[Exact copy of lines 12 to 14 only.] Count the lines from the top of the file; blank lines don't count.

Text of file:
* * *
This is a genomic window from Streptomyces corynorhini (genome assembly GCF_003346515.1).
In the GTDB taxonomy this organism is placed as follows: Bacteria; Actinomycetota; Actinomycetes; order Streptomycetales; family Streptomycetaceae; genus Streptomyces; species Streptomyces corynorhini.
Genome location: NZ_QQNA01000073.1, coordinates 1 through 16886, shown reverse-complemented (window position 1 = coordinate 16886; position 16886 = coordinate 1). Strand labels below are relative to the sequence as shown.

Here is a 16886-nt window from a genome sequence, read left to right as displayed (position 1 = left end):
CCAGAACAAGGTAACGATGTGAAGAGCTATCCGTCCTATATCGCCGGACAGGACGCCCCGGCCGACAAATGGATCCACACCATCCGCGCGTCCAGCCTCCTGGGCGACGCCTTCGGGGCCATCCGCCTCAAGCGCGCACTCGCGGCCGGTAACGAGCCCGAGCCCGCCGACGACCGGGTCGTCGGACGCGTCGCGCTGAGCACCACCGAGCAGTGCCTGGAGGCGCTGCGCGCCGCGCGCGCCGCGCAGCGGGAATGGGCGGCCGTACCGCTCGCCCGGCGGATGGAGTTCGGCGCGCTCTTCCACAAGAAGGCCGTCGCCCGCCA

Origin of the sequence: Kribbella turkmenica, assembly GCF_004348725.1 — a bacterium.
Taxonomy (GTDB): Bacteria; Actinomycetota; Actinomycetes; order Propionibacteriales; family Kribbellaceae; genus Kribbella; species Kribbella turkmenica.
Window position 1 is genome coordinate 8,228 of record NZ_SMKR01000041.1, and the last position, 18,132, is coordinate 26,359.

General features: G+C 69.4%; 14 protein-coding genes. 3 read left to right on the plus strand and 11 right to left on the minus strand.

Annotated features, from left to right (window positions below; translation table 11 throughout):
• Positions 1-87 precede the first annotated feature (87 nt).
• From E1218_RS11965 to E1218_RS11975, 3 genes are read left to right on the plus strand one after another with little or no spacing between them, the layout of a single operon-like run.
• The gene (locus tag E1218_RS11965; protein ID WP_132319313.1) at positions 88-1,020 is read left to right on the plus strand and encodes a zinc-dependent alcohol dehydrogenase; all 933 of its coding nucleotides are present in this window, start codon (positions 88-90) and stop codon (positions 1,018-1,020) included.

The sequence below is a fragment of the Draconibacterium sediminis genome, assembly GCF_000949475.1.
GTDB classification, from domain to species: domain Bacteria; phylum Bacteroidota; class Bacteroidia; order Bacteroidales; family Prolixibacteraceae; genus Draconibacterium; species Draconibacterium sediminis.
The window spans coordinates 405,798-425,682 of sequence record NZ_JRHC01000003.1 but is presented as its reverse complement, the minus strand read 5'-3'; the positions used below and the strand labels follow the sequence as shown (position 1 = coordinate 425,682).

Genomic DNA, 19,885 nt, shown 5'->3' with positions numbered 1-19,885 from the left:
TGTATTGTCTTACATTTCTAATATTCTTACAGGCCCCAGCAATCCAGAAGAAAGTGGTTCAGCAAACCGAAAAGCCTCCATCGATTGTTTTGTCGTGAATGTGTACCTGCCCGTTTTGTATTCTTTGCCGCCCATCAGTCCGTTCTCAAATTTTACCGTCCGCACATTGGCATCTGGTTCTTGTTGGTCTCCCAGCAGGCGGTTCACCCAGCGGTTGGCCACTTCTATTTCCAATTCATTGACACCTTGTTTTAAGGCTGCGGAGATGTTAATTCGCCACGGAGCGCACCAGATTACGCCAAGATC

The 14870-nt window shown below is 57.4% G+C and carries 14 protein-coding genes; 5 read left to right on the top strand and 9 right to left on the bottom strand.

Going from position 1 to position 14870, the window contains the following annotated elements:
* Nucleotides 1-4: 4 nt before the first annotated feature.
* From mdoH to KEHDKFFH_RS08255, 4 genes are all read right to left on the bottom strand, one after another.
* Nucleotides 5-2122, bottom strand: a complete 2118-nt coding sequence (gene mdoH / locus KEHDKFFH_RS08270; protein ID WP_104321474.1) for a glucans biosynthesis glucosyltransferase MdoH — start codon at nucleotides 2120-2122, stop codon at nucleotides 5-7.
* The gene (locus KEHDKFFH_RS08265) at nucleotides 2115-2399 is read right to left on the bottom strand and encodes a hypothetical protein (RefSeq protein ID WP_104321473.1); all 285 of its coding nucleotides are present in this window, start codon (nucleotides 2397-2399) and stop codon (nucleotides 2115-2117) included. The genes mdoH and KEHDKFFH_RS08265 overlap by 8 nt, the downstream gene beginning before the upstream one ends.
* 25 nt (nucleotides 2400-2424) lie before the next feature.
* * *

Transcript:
• From E1218_RS11965 to E1218_RS11975, 3 genes are read left to right on the plus strand one after another with little or no spacing between them, the layout of a single operon-like run.
• The gene (locus tag E1218_RS11965; protein ID WP_132319313.1) at positions 88-1,020 is read left to right on the plus strand and encodes a zinc-dependent alcohol dehydrogenase; all 933 of its coding nucleotides are present in this window, start codon (positions 88-90) and stop codon (positions 1,018-1,020) included.

The sequence below is a fragment of the Draconibacterium sediminis genome, assembly GCF_000949475.1.